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Former Salvadoran Military Officer Pleads Guilty to Concealing Information from U.S. Government
September 11, 2012

BOSTON - A Salvadoran man, now living in Everett, pleaded guilty to making false statements on immigration forms and committing perjury in order to remain in the United States.

Inocente Orlando Montano, 70, pleaded guilty today before U.S. District Court Judge Douglas P. Woodlock to an Information charging him with three counts of immigration fraud and three counts of perjury. Had the case proceeded to trial, the evidence would have proved that Montano, a citizen of El Salvador served as an officer in the military of El Salvador for 30 years, including the period of El Salvador’s civil war, from 1979 through 1991. Montano also served as El Salvador’s Vice-Minister for Public Security from 1989 to 1992.

The Information alleges that, according to several reports published in the early 1990s, the Salvadoran military committed various human rights violations during the civil war, including torture, arbitrary detention, extrajudicial killings and disappearances. Such reports allege that certain human rights abuses were committed by troops directly under Montano’s command. In 1994, Montano retired from the military, and at some point thereafter left El Salvador, eventually coming to Massachusetts.

In or about 2002, Montano was present in the U.S. and, on several occasions thereafter, applied for and received Temporary Protected Status (TPS), a benefit the U.S. government extends to certain foreign nationals, permitting them to remain in the U.S. if they are unable to safely return to their home country because of ongoing armed conflict, the temporary effects of an environmental disaster, or other extraordinary and temporary conditions.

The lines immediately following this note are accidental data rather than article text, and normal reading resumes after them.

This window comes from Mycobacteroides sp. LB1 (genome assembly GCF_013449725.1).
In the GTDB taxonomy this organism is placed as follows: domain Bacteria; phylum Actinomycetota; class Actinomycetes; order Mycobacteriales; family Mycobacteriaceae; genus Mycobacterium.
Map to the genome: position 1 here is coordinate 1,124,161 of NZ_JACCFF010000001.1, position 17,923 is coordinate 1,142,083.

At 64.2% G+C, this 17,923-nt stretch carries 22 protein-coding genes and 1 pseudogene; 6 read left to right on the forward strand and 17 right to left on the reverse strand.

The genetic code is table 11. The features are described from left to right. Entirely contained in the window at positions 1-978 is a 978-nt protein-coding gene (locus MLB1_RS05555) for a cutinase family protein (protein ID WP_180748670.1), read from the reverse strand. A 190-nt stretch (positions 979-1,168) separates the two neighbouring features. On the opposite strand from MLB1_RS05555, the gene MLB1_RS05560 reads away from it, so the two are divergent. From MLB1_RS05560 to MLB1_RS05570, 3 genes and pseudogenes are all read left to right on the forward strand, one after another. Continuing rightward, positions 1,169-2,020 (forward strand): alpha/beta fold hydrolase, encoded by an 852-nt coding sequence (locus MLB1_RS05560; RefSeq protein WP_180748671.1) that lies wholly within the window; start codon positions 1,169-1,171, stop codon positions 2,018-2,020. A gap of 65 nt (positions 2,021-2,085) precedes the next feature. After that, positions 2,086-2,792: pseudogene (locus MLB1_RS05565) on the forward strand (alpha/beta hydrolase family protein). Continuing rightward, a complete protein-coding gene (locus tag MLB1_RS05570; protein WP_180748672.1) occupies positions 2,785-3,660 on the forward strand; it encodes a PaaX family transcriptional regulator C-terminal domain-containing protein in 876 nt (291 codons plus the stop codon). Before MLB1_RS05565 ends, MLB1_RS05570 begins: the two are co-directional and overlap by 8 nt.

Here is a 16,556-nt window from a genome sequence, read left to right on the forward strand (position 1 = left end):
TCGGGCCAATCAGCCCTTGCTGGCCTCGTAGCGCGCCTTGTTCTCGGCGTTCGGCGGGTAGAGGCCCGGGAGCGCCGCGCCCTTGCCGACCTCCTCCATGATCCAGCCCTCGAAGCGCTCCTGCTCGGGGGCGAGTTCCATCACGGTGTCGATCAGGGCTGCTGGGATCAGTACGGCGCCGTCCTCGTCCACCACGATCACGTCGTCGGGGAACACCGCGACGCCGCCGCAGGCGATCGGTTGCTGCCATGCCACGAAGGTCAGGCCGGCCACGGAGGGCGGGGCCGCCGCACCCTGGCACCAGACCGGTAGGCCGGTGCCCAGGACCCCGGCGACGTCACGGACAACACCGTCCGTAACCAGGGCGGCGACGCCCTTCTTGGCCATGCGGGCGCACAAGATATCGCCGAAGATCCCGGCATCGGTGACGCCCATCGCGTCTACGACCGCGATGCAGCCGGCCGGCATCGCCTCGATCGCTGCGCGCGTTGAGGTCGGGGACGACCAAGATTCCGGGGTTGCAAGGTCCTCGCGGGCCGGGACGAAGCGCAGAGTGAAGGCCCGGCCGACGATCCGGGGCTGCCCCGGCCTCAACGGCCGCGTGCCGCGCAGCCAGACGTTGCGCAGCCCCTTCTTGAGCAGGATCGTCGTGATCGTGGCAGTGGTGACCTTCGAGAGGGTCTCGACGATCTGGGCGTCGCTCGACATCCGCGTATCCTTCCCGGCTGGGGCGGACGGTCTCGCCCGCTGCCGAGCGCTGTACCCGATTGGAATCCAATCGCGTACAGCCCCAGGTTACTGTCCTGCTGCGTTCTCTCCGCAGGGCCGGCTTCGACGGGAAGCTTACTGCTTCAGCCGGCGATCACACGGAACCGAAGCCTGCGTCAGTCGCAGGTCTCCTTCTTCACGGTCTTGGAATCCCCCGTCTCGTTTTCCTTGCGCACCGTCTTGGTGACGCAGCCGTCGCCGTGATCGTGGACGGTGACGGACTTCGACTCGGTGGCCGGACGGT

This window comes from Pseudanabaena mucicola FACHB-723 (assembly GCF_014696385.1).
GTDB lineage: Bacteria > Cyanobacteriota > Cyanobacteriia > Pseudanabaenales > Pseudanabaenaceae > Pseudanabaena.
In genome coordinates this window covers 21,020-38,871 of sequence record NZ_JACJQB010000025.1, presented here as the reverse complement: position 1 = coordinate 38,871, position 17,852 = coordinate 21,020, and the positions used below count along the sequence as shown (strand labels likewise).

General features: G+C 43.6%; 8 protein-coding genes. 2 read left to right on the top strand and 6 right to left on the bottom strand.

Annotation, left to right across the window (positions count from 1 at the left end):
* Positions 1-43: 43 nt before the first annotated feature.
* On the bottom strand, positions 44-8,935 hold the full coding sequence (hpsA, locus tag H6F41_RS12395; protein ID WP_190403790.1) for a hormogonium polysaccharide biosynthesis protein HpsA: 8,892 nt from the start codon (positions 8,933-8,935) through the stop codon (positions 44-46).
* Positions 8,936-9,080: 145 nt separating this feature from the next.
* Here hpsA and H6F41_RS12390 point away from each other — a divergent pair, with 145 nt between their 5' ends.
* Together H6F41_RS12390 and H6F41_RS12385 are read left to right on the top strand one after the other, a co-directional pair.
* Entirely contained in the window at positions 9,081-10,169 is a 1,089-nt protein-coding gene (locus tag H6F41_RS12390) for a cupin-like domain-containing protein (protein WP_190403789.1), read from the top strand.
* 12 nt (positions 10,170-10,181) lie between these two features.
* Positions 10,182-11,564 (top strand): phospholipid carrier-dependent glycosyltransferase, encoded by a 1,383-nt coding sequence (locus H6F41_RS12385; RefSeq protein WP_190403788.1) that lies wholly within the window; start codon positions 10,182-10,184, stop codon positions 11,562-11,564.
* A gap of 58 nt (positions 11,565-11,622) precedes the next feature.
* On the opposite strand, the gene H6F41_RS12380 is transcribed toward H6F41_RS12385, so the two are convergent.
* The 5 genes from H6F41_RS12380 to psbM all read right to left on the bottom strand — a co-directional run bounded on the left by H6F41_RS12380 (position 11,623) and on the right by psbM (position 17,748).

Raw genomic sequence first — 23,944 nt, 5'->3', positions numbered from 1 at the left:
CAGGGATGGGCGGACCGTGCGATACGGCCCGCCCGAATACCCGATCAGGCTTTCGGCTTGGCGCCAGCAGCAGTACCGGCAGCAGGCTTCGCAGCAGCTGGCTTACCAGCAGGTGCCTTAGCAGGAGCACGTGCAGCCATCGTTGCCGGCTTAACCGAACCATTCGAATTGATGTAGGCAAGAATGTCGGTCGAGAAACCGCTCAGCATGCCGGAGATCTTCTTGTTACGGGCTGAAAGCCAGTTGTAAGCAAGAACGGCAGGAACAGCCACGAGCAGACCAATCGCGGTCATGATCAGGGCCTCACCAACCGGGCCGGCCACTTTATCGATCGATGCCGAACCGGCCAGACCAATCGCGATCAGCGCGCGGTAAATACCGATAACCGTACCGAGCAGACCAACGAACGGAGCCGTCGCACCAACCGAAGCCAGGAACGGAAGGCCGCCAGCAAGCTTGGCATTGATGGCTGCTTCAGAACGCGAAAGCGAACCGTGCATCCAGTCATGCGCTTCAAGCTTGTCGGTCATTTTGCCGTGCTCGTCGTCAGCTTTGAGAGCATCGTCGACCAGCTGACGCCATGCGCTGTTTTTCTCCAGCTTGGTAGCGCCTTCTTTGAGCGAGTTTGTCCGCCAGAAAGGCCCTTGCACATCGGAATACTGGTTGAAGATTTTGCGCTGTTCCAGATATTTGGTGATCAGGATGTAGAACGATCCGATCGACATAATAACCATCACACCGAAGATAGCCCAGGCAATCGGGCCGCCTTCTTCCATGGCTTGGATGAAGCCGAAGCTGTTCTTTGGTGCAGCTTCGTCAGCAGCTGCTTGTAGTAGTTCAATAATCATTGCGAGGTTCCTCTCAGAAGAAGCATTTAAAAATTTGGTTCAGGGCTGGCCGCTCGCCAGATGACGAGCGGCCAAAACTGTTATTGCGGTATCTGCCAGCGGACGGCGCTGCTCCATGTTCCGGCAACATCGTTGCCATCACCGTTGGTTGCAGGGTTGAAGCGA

In 2007, 2008, and 2010 Montano submitted TPS applications in which he falsely stated that he had entered the U.S. on June 30, 2000, which was a date before the deadline to apply for TPS. Montano entered the U.S. in July 2001, after the TPS deadline. Montano falsely stated his date of entry with the intent to deceive U.S. authorities because he knew that, if he had stated the correct entry date, he would have been ineligible for TPS.

Judge Woodlock scheduled sentencing for Dec. 18, 2012 at 2:00 p.m. Montano faces a maximum of 10 years in prison for each of the three counts of making false statements on an immigration application and a maximum of five years in prison on each of the three counts of perjury. All charges carry a maximum fine of $250,000 on each count, as well as deportation after serving the sentence the court imposes.

United States Attorney Carmen M. Ortiz and Bruce M. Foucart, Special Agent in Charge of the U.S. Immigration and Customs Enforcement’s Office of Homeland Security Investigations in Boston made the announcement today. The case is being prosecuted by Assistant U.S. Attorneys John A. Capin of Ortiz’s Antiterrorism and National Security Unit.

 

 

 

 

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